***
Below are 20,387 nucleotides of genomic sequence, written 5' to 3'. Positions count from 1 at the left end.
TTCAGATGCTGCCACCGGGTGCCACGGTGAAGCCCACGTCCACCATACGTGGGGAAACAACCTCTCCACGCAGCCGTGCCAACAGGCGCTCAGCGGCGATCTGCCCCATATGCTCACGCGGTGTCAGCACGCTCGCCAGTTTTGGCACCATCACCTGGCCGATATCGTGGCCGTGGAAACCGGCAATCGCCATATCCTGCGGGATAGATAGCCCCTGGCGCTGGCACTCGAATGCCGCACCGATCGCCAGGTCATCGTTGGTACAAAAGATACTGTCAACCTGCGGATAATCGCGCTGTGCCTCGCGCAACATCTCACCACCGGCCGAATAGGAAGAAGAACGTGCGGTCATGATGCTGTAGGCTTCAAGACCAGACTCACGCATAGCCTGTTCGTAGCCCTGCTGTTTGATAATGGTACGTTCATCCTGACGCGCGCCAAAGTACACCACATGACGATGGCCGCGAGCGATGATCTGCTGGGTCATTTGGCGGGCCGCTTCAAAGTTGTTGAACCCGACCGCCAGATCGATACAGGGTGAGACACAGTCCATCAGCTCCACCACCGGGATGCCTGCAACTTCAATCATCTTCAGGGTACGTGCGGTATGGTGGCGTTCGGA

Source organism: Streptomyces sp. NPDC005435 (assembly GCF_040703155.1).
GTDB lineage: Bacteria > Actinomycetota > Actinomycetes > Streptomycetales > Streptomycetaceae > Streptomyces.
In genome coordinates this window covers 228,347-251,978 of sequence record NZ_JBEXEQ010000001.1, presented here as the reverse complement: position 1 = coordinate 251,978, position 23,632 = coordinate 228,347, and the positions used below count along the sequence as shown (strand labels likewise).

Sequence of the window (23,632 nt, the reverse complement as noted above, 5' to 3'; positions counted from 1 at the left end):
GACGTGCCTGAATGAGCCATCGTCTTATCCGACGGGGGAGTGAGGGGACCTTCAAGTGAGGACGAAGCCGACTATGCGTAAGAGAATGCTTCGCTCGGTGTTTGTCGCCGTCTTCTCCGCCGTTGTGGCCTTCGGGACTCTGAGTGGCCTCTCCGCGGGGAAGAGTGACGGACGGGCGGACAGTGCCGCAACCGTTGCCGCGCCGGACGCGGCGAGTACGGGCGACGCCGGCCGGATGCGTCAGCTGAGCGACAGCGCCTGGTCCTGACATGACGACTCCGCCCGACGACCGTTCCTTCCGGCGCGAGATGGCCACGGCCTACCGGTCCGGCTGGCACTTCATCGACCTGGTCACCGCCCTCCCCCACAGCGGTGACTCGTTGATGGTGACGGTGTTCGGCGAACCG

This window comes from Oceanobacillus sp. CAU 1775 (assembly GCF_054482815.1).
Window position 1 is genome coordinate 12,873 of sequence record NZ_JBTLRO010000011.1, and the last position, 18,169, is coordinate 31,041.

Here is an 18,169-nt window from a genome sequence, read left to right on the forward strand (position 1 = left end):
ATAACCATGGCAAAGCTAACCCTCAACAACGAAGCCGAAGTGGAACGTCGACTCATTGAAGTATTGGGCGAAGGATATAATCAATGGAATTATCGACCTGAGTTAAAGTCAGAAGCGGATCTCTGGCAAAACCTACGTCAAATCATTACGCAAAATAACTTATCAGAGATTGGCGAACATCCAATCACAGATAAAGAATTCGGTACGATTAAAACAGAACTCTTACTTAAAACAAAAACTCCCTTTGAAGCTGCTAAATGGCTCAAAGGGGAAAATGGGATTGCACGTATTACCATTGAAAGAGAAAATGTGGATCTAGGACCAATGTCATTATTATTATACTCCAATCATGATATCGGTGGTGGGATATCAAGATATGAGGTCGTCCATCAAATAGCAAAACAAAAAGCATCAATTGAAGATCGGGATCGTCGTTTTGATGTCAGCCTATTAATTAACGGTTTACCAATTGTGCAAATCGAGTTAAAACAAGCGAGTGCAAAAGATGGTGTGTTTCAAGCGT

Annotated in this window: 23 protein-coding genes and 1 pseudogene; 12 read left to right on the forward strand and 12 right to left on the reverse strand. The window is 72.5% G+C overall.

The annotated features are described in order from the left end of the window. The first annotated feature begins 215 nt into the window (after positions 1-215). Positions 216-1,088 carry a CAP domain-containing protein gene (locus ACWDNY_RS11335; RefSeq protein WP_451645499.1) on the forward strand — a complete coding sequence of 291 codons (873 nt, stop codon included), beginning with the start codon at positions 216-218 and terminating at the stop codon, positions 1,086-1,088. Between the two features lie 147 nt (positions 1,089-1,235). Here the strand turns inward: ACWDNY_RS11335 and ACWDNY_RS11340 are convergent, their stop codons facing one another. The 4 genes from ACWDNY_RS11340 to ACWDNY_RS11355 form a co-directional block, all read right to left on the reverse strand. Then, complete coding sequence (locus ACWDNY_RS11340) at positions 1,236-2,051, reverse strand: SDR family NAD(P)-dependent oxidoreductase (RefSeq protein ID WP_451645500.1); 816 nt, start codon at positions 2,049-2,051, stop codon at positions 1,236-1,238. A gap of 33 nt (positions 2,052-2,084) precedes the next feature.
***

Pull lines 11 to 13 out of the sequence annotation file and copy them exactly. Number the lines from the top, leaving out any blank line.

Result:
ATAACCATGGCAAAGCTAACCCTCAACAACGAAGCCGAAGTGGAACGTCGACTCATTGAAGTATTGGGCGAAGGATATAATCAATGGAATTATCGACCTGAGTTAAAGTCAGAAGCGGATCTCTGGCAAAACCTACGTCAAATCATTACGCAAAATAACTTATCAGAGATTGGCGAACATCCAATCACAGATAAAGAATTCGGTACGATTAAAACAGAACTCTTACTTAAAACAAAAACTCCCTTTGAAGCTGCTAAATGGCTCAAAGGGGAAAATGGGATTGCACGTATTACCATTGAAAGAGAAAATGTGGATCTAGGACCAATGTCATTATTATTATACTCCAATCATGATATCGGTGGTGGGATATCAAGATATGAGGTCGTCCATCAAATAGCAAAACAAAAAGCATCAATTGAAGATCGGGATCGTCGTTTTGATGTCAGCCTATTAATTAACGGTTTACCAATTGTGCAAATCGAGTTAAAACAAGCGAGTGCAAAAGATGGTGTGTTTCAAGCGT

Annotated in this window: 23 protein-coding genes and 1 pseudogene; 12 read left to right on the forward strand and 12 right to left on the reverse strand. The window is 72.5% G+C overall.

The annotated features are described in order from the left end of the window. The first annotated feature begins 215 nt into the window (after positions 1-215). Positions 216-1,088 carry a CAP domain-containing protein gene (locus ACWDNY_RS11335; RefSeq protein WP_451645499.1) on the forward strand — a complete coding sequence of 291 codons (873 nt, stop codon included), beginning with the start codon at positions 216-218 and terminating at the stop codon, positions 1,086-1,088. Between the two features lie 147 nt (positions 1,089-1,235). Here the strand turns inward: ACWDNY_RS11335 and ACWDNY_RS11340 are convergent, their stop codons facing one another. The 4 genes from ACWDNY_RS11340 to ACWDNY_RS11355 form a co-directional block, all read right to left on the reverse strand. Then, complete coding sequence (locus ACWDNY_RS11340) at positions 1,236-2,051, reverse strand: SDR family NAD(P)-dependent oxidoreductase (RefSeq protein ID WP_451645500.1); 816 nt, start codon at positions 2,049-2,051, stop codon at positions 1,236-1,238. A gap of 33 nt (positions 2,052-2,084) precedes the next feature.